Web Server Test Benchmark
This test benchmarked two identical Magento stores against one another to gauge performance and responsiveness on the FreeBSD operating system. Modules for each system were as follows:
- PHP 5.3, MySQL, Apache, Memcache
- PHP-FPM, Percona MySQL, Nginx, Memcache
PHP is an open-source, server-side scripting language designed for the development of dynamic webpages. It was one of the first such languages to be embedded into an HTML source document rather than called via an external file to process data. PHP code is interpreted by a web server equipped with a PHPO processor module, which generates the resulting webpage. “FPM” stands for FastCGI Process Manager, which constitutes a set of patches for the PHP source that reduce the overhead associated with interfacing the web server and interactive programs, allowing more webpage requests at once.
MySQL is an open-source relational database management system (RDBMS) that runs as a server, providing multi-user access to databases. Percona MySQL is an enhanced drop-in replacement for MySQL, enabling server queries to run faster and more consistently.
Apache is a web server software program providing a variety of MultiProcessing Modules (MPMs), allowing it to match the demands of a process-based, hybrid (process and thread), or event-hybrid infrastructure.
Nginx is a lightweight, high-performance web server designed to deliver large amounts of static content quickly and efficiently. It uses an asynchronous, event-driven model to provide more predictable performance under load.
Memcache is an in-memory, key-value store for small chunks of arbitrary data (strings or objects) pulled by database calls, API calls, or page rendering.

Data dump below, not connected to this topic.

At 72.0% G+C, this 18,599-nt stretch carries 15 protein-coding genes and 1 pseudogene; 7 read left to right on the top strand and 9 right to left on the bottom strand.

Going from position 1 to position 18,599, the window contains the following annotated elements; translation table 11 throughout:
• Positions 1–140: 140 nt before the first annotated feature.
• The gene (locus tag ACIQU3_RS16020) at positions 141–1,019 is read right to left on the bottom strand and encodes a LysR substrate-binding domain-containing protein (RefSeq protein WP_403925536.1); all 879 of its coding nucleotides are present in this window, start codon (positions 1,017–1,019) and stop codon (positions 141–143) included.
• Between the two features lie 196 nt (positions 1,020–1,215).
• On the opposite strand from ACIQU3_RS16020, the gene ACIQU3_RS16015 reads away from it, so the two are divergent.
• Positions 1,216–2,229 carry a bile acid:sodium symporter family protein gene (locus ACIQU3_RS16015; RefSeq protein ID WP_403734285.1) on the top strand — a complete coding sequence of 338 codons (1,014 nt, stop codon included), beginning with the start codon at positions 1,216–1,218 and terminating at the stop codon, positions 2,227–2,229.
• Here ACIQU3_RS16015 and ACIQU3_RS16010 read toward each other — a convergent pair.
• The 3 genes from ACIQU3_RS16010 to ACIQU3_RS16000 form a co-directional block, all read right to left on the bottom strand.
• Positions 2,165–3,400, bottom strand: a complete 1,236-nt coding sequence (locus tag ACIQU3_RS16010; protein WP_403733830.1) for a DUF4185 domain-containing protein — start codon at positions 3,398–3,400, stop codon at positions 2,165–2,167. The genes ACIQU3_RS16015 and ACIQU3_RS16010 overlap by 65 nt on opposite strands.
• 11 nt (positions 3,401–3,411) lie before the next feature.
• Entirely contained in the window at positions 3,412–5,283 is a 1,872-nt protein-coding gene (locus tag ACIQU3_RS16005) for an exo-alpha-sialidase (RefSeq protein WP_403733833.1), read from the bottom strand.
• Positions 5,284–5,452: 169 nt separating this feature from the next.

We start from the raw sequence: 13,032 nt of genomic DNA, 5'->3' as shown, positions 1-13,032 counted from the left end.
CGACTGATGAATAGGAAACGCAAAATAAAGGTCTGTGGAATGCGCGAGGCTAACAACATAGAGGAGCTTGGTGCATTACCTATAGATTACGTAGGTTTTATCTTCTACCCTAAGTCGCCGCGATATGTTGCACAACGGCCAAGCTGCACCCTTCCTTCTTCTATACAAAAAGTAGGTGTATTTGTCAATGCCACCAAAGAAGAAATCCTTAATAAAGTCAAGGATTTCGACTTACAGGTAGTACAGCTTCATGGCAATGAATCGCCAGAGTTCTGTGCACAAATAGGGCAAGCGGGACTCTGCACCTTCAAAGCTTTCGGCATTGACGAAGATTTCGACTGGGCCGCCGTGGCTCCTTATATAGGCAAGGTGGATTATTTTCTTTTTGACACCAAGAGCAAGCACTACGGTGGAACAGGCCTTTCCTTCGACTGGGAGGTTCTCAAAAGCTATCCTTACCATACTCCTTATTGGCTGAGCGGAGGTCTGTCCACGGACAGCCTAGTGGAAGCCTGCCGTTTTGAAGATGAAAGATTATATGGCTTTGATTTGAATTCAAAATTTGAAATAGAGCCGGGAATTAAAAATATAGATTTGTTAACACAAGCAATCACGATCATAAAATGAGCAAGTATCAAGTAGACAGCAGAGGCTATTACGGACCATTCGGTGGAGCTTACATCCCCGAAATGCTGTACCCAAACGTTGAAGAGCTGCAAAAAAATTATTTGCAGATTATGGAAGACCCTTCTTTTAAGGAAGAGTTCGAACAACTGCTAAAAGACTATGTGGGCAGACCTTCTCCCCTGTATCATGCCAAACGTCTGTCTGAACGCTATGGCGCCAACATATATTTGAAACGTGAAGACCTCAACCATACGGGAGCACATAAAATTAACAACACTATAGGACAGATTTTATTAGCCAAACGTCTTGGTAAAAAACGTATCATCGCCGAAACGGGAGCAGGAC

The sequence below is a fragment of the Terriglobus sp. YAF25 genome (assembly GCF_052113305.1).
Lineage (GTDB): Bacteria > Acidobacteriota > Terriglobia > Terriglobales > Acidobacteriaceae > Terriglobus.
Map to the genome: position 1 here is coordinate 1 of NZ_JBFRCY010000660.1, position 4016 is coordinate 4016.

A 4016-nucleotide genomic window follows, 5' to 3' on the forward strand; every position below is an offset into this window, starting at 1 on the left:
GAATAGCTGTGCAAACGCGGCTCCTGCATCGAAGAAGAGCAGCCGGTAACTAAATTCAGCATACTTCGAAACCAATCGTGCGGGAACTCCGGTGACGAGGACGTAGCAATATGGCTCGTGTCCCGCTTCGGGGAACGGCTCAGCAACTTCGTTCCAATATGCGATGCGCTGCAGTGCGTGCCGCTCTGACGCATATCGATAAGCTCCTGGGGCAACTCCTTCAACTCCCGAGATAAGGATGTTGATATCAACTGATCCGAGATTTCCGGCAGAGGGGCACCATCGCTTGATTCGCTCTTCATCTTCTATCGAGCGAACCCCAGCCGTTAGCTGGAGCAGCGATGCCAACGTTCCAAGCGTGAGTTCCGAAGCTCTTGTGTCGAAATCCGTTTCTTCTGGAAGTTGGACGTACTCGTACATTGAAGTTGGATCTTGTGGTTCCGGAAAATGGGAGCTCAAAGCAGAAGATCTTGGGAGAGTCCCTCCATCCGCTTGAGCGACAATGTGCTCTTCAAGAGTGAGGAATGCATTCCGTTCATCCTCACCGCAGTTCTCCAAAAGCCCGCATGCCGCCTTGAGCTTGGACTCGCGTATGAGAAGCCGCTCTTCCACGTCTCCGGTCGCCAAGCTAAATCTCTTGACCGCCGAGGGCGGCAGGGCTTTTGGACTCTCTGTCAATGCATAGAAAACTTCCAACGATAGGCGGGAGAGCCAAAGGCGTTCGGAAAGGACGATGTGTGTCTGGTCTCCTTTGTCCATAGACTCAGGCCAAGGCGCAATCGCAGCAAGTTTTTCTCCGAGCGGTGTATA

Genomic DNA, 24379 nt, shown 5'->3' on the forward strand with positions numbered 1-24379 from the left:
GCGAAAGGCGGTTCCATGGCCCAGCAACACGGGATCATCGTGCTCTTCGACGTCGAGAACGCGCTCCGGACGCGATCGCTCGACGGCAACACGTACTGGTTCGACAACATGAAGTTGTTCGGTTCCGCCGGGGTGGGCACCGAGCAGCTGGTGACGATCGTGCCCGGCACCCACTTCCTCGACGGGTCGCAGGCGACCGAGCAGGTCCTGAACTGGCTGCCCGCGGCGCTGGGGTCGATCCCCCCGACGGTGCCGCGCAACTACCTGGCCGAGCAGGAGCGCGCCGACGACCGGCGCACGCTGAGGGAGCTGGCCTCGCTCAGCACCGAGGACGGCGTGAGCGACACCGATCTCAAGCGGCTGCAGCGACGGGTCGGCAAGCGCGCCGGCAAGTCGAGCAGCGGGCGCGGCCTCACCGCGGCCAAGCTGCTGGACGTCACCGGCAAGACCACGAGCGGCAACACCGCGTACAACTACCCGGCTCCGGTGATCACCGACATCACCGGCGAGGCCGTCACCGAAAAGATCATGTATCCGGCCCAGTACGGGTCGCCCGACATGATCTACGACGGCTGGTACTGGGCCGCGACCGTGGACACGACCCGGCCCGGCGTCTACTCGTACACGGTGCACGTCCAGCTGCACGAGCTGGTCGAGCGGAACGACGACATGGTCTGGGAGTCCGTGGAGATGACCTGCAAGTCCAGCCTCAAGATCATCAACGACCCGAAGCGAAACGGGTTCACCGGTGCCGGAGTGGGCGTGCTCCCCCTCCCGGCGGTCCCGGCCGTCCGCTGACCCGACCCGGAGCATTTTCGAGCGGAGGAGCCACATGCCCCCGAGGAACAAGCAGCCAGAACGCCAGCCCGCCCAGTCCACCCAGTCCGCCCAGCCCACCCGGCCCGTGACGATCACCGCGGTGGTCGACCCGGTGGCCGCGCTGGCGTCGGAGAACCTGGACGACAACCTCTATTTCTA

Most comparisons were made using ab, Apache’s HTTP server benchmarking utility, with in-depth testing facilitated by a Python utility called Pylot. The test was conducted in a jailed UNIX environment, with two jails each containing a copy of the Magento store.
The following parameters were used:
- Run time: 120 seconds
- Virtual users: 200
- Ramp-up: 20 seconds (added to investigate performance from low to progressively higher loads)
- First request target: main site (homepage)
- Second request: product category page
|Total Requests (response count)||808||15069|
|Unsuccessful Requests (bad response)||553||14488|
|Transaction Response Time, Minimum||1.8 sec||0.007 sec|
|Transaction Response Time, Maximum||115.118 sec||62.648 sec|
|Transaction Response Time, Average||15.87 sec||1.085 sec|
On the first ramp-up, Nginx was able to handle the heavy load, keeping response time for all 15,069 requests to 1.08 seconds.[Chart]
Response time increased steadily until it reached a plateau at 80 elapsed seconds, after which Nginx serviced all requests within 60 seconds.
Before and after the first ramp-up, Apache handled the load (809 requests) and kept response time to an average of 15.867 seconds. After 90 elapsed seconds, response time jumped considerably.[CHART]
Response time remained at or around 20 seconds for most of the test, but some responses jumped up to 120 seconds.